So things’ve taken an interesting turn in the land of Canadian politics: the Conservatives have been accused of all-out election fraud, in the form of misleading phone calls directing voters to incorrect or non-existent polling stations, impersonating Elections Canada officials, and posing as Liberal or NDP staff while making harassing, annoying, or otherwise unwanted phone calls (ie, calling people in the middle of the night, calling people repeatedly, etc). The first two are illegal under the Canadian elections act, while the third is in murkier legal territory, it clearly falls under the category of Scumbag Tactics.
The scope of the calls is impressive–over 50 ridings have been implicated, and Elections Canada has received 31,000 complaints. I am… astonished. I’m not surprised, because considering how the Conservatives have acquitted themselves these past few years, I’d only be surprised if I could find a level they won’t stoop to to get their way. But the breadth of this is amazing–31,000 people complaining to Elections Canada! For context, they normally get about 500-1000 complaints each election.
The allegations first came to light early last week in Guelph, and one party worker there (who briefly made national news during the election when he tried to steal the ballot box at the special poll set up at the University of Guelph) resigned as a result, and the Conservatives are trying to insist that now that he’s resigned, all’s well and fixed. But the allegations increased, more and more people came forward, and by now it’s abundantly clear that it’s not just one or two rogue partisan workers behind this. The reason all of this took so long to come out is that the stories are scattered, and until people start to come forward en masse, the true pattern doesn’t reveal itself.
But the pattern is very, very clear; it’s vanishingly improbable that such an array of people from MPs to citizens to call-centre workers are all making this up. Sure, MPs (or would be MPs–people like Martha Hall-Findlay*, who lost by a few hundred votes, are among the voices accusing the Conservatives of making harassing calls) have something to gain by this, but the call-centre workers? They work for low pay and are easily replaceable labour–they are more likely to be fired than to gain a shred of benefit out of coming forward. But there’s records saying that during the election, some call-centre workers were questioning whether or not they should be saying they’re calling from Elections Canada.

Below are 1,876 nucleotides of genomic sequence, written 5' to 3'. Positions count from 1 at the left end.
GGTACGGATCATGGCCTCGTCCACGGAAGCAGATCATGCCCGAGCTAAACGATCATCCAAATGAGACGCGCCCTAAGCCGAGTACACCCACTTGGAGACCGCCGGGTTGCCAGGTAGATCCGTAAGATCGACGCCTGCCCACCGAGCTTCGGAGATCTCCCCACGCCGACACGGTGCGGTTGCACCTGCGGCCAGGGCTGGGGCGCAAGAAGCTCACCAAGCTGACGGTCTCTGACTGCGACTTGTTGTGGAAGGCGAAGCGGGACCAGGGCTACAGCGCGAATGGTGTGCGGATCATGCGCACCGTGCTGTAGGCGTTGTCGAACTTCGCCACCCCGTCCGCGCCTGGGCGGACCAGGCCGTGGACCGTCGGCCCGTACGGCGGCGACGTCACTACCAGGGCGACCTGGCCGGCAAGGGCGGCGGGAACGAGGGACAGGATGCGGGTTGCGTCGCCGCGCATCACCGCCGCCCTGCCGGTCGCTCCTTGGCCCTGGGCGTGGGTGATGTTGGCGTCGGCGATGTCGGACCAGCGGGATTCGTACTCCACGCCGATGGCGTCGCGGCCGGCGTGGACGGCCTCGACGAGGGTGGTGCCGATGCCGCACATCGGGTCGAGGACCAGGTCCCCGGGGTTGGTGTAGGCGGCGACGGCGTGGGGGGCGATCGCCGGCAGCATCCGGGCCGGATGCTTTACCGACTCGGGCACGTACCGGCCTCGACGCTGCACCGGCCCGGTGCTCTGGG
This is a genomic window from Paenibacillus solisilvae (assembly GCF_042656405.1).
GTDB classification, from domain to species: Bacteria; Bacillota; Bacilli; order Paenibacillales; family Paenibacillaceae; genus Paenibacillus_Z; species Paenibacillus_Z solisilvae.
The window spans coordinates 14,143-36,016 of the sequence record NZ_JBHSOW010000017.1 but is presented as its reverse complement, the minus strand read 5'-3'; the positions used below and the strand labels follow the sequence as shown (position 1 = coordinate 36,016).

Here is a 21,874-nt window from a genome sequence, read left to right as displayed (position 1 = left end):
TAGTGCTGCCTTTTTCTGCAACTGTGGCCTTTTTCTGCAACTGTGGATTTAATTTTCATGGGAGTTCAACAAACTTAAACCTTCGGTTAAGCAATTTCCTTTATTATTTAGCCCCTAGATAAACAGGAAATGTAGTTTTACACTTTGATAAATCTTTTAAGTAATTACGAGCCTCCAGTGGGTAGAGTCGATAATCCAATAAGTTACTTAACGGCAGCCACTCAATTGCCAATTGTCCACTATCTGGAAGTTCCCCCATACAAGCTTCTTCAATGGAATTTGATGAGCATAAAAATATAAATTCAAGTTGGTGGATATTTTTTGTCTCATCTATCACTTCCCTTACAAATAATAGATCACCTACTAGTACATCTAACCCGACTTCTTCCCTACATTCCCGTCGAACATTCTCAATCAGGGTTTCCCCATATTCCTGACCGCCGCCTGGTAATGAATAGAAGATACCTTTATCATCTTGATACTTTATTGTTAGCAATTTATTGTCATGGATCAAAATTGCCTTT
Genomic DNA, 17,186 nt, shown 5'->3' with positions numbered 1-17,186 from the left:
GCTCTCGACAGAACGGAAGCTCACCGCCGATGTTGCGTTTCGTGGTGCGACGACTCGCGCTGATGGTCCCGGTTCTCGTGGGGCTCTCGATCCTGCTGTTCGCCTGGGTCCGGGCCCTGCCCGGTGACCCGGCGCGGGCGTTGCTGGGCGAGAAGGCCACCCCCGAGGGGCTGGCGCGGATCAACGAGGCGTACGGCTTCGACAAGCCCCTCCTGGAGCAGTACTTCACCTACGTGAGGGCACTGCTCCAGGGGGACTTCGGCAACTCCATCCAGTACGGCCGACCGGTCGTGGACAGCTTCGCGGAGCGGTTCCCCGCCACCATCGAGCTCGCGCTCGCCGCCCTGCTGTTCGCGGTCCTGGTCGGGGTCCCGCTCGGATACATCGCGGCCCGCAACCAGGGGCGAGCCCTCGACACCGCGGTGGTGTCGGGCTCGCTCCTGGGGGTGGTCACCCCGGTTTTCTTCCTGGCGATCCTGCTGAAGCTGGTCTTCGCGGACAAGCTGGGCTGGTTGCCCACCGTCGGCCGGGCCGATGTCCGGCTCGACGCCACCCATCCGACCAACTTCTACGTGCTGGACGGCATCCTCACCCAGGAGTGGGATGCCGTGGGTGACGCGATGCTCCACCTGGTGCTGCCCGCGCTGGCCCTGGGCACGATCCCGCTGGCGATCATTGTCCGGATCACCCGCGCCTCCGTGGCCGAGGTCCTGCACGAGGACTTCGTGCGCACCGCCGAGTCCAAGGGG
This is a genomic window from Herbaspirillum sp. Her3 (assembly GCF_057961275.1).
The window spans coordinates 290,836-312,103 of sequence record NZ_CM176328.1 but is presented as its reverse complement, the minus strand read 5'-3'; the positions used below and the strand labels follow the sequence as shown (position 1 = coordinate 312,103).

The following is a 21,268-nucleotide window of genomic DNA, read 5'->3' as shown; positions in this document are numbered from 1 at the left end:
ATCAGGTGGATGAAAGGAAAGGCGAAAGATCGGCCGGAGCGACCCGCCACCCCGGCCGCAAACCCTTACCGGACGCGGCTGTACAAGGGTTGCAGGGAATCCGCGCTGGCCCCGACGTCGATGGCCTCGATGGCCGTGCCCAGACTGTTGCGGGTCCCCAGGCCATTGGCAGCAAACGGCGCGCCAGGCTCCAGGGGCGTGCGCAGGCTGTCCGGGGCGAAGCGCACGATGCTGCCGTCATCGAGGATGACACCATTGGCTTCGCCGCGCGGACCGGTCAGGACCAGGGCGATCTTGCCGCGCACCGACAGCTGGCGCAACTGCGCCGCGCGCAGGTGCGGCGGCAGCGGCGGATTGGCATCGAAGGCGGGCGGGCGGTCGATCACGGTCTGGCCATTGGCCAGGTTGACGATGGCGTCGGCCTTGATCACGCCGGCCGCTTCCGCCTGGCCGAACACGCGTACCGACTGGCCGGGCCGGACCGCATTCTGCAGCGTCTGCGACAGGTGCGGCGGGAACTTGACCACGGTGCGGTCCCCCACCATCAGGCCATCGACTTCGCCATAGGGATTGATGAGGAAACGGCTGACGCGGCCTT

Most of the focus has been on the robocalls (which misdirected people to non-existent or incorrect polling stations), but we shouldn’t forget that there were live calls too. It’s not totally unconvincing that there was an unfortunate but unintentional error with an automatic calling system, but there’s a lot less wiggle room when there are live people are doing the calling. People have judgement, and can ask questions when things sound fishy, like, when you’re told to say you’re calling from Elections Canada, and your polling station is waaaaay across town from where you live. That is really what makes this both convincing and incredibly alarming to me. There is a good chance that we could have a significantly different make-up of the House of Commons, had there not been systematic voter suppression.